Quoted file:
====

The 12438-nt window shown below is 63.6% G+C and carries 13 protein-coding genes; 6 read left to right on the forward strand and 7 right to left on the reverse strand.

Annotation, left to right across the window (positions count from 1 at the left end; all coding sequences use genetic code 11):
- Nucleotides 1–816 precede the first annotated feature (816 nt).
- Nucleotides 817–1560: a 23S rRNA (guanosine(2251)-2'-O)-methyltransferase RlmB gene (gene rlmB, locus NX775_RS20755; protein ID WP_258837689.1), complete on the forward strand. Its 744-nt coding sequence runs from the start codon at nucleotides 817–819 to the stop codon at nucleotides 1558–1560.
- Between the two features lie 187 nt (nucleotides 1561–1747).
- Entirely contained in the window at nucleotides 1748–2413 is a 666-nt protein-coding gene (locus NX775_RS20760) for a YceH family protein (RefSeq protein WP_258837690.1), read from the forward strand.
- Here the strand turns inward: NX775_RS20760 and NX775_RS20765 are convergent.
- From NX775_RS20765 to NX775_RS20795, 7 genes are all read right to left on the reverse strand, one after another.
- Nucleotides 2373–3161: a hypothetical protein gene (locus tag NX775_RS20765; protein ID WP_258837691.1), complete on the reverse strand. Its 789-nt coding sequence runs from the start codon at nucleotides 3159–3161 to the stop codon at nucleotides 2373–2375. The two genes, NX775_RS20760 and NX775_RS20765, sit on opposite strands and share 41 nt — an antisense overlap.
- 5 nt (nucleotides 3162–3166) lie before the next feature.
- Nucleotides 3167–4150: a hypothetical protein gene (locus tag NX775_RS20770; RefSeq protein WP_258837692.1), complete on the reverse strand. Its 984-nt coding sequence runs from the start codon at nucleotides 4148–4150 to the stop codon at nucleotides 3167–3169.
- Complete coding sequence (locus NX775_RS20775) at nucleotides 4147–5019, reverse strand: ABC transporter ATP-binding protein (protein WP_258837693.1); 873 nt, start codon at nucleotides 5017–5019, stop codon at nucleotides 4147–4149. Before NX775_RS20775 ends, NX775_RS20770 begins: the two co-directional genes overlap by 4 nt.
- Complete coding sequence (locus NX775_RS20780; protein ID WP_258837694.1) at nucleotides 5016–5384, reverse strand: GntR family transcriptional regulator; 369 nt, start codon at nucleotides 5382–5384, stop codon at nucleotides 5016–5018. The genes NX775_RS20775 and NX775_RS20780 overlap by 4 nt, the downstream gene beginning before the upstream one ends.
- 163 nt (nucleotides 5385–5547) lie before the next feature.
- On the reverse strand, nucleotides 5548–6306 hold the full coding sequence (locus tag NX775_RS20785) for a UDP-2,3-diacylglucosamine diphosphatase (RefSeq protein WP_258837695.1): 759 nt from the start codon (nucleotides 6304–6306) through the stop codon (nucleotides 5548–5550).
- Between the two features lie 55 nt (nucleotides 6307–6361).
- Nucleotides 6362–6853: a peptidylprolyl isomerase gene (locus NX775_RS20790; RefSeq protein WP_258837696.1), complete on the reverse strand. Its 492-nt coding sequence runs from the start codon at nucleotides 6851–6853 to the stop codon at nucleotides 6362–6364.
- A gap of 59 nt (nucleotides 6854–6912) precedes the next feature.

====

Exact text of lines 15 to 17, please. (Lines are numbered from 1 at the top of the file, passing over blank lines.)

- On the reverse strand, nucleotides 5548–6306 hold the full coding sequence (locus tag NX775_RS20785) for a UDP-2,3-diacylglucosamine diphosphatase (RefSeq protein WP_258837695.1): 759 nt from the start codon (nucleotides 6304–6306) through the stop codon (nucleotides 5548–5550).
- Between the two features lie 55 nt (nucleotides 6307–6361).
- Nucleotides 6362–6853: a peptidylprolyl isomerase gene (locus NX775_RS20790; RefSeq protein WP_258837696.1), complete on the reverse strand. Its 492-nt coding sequence runs from the start codon at nucleotides 6851–6853 to the stop codon at nucleotides 6362–6364.